The Sadies’ retro-country, blues and surf set in the Roadhouse might have seemed antiquated but for the sheer fury with which they performed. Led by the alarmingly tall brothers Dallas and Travis Good (check those names!), they engaged in some of the wildest finger-picking I’ve seen in years, ran through any number of surf-influenced instrumentals and threw in some righteous singalong-gospel with “There’s a Higher Power.” They had what was now a sizeable Saturday night crowd in the Roadhouse dancing like it was… well, Saturday night at a Roadhouse. Perfect scheduling.
Cat Martino, a product of the American east coast though clearly very mucha part of the Truck UK crowd, brought the tempo back down over in the Barn, using foot-pedals to loop her voice on top of itself until she was singing as a choir, then doing likewise with a Casio keyboard and what that possible electric autoharp. This was not about hooks and choruses as much as atmosphere and texture, and in an ideal world (one where I was not getting up at 6:30am) I’d like to have stayed for the whole show.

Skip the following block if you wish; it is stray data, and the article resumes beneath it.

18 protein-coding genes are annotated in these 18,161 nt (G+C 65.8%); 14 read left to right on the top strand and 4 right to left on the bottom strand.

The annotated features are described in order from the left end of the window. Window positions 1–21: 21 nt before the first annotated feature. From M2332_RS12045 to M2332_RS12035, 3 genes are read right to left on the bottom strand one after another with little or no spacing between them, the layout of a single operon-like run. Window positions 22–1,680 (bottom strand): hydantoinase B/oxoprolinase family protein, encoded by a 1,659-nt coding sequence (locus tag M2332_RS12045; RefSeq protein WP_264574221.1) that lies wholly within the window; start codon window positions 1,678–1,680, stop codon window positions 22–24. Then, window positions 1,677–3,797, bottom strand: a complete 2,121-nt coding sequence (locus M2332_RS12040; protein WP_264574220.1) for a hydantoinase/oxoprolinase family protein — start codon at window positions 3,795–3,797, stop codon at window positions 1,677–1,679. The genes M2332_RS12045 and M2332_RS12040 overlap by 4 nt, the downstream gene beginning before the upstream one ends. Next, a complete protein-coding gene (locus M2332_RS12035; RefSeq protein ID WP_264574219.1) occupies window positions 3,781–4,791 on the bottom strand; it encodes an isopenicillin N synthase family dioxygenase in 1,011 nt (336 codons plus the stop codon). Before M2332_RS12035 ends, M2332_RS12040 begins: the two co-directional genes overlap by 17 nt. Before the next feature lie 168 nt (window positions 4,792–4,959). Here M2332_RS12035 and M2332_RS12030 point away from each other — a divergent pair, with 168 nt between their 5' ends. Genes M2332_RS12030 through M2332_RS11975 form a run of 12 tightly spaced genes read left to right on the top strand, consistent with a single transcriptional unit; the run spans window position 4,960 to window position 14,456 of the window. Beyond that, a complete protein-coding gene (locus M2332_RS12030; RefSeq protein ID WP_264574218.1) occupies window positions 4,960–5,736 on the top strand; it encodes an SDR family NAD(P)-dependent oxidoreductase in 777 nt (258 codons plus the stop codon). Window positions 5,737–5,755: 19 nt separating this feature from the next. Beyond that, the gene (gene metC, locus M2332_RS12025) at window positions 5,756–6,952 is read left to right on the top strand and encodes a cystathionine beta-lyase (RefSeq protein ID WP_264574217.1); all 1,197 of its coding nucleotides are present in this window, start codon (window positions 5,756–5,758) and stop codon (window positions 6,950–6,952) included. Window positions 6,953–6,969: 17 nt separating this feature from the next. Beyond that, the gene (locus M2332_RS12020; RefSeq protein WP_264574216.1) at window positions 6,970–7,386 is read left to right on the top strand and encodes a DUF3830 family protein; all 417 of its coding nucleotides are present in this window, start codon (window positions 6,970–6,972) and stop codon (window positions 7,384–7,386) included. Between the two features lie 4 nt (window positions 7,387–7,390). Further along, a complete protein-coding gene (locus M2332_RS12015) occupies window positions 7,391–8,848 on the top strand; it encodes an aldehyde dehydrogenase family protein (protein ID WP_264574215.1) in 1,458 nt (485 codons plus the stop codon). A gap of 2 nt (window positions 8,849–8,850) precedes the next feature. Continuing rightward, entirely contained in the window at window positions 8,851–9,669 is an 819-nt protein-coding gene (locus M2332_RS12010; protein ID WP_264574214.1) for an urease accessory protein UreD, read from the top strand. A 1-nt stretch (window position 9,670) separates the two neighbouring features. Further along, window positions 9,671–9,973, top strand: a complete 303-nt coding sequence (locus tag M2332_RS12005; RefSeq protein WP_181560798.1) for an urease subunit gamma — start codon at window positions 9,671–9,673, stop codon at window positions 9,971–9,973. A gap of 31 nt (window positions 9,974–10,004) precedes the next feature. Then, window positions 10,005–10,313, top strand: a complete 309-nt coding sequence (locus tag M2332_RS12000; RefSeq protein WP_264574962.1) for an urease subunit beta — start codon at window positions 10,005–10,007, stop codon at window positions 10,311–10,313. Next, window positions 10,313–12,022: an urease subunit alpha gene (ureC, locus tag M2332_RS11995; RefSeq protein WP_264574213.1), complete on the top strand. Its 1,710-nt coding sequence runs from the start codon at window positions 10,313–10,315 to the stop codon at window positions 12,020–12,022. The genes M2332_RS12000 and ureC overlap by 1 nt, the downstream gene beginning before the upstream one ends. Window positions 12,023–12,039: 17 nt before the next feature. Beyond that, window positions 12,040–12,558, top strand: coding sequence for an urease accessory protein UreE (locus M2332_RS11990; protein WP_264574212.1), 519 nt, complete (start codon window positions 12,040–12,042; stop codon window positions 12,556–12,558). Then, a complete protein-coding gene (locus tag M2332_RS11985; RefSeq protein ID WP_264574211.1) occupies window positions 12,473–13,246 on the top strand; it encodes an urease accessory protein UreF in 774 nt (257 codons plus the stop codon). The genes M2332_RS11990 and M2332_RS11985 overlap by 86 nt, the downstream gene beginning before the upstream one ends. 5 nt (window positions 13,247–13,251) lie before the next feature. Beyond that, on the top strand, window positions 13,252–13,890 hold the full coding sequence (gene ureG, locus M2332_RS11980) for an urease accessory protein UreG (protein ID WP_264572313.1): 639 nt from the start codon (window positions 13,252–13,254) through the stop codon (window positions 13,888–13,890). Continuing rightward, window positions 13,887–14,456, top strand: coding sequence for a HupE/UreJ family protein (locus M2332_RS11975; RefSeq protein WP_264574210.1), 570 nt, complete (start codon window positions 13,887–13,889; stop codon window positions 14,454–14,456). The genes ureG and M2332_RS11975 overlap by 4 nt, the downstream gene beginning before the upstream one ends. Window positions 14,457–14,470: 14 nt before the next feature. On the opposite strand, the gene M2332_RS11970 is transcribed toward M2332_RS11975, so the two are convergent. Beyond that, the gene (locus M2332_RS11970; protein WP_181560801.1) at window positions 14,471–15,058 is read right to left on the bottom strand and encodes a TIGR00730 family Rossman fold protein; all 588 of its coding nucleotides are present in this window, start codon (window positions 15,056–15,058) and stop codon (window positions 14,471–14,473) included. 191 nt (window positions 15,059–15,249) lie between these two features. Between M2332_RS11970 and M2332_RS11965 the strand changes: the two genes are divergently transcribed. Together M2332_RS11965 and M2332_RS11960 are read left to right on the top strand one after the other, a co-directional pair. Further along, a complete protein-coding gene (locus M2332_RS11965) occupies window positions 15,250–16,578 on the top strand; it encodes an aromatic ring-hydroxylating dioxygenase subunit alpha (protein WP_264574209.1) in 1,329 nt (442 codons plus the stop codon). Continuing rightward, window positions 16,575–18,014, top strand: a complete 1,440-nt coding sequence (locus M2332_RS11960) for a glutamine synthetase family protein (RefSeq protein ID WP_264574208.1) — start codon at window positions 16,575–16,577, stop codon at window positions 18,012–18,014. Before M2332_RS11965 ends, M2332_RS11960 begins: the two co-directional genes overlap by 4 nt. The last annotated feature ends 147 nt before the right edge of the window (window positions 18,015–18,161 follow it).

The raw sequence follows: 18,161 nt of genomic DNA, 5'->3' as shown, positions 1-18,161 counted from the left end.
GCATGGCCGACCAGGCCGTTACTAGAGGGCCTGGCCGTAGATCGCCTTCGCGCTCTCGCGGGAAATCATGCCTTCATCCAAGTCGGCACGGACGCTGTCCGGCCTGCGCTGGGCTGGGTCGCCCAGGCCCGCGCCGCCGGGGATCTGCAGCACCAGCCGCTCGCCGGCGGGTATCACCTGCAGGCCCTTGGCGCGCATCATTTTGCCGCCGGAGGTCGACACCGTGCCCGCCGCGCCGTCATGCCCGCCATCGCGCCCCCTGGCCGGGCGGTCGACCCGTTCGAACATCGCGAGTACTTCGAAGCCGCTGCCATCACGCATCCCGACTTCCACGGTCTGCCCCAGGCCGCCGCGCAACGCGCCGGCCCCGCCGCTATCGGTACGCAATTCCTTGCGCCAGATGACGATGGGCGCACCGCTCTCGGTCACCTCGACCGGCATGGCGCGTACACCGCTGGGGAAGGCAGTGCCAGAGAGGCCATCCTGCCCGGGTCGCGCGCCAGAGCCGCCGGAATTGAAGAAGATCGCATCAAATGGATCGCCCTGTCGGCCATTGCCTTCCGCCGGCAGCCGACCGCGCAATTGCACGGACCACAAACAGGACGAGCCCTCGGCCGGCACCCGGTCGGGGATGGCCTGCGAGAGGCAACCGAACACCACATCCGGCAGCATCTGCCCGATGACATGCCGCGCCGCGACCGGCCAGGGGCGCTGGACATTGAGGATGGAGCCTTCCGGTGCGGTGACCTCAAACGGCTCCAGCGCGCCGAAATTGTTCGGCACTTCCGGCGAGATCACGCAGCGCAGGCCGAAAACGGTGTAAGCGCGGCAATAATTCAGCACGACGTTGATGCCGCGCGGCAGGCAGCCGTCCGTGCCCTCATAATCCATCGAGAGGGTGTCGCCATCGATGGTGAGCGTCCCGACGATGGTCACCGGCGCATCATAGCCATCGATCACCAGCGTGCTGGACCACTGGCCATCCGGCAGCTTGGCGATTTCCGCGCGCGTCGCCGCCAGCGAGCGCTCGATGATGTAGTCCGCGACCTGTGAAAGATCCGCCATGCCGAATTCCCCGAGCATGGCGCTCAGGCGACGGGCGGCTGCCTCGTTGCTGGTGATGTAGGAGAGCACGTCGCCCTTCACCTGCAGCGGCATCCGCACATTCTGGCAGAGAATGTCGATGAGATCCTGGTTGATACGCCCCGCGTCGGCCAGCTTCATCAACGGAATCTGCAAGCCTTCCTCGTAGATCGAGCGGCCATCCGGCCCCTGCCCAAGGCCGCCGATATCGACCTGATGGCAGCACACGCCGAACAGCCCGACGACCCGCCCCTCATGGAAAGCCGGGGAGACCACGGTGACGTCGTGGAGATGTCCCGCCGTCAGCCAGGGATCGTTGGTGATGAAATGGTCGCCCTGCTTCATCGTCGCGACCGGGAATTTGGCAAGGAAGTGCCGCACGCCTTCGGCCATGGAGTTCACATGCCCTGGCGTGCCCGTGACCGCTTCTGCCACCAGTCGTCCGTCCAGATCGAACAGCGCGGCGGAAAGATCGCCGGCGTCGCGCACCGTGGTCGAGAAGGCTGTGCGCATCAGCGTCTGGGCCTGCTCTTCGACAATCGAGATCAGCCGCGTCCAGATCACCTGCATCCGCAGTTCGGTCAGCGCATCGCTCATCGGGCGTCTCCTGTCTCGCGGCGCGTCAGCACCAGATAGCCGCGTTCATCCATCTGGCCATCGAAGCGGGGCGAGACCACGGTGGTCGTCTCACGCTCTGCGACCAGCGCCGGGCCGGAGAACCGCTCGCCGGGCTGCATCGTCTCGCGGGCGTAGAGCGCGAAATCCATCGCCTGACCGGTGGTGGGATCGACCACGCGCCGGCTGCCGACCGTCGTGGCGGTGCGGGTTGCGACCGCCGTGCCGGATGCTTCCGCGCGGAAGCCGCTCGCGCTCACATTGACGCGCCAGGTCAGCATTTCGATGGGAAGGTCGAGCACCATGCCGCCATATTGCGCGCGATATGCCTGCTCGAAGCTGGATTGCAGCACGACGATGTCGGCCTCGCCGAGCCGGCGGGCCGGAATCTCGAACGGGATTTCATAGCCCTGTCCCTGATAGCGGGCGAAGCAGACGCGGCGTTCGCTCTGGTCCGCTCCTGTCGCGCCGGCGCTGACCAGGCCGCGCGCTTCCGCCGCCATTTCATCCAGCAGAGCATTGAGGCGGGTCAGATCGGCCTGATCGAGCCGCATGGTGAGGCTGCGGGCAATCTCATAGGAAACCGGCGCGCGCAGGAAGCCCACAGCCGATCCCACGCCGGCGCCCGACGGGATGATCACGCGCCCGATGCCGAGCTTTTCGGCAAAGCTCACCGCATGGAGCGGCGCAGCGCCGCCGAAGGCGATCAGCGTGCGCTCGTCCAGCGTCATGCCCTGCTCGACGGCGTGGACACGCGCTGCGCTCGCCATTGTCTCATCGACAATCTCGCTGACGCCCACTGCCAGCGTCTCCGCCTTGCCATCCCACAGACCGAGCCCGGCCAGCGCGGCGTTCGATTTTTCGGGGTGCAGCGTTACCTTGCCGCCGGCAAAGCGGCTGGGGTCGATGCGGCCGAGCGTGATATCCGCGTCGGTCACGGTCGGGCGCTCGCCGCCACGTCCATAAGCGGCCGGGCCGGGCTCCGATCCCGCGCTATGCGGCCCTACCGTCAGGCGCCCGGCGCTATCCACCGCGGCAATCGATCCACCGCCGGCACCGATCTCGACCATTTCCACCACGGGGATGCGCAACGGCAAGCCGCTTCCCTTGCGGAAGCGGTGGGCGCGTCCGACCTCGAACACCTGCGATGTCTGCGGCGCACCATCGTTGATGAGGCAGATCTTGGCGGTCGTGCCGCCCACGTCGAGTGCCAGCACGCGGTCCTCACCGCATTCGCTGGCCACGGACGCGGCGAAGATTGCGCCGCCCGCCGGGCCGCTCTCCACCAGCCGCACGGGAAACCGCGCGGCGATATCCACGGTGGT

But then the same goes for Hopewell, the Dreaming Spires, Grand Mal, Two Dark Birds, Willly Mason, our own local Ida and, especially, Sunday’s nominal headliners from Brooklyn, Here We Go Magic and White Rabbits. (And a band named for my former subway stop in Brookly, Atlantic/Pacific.) There was, frankly, too much music to go round, and just about all of it had something to recommend it. Kudos to the Bennetts for bringing their event across the Ocean, to their American partners for corralling the acts and some sort of crowd, and to the Full Moon for providing such a lovely location. From little seeds do saplings grow. Come back next year guys – and shout it from the rooftops. The Catskills could do with you.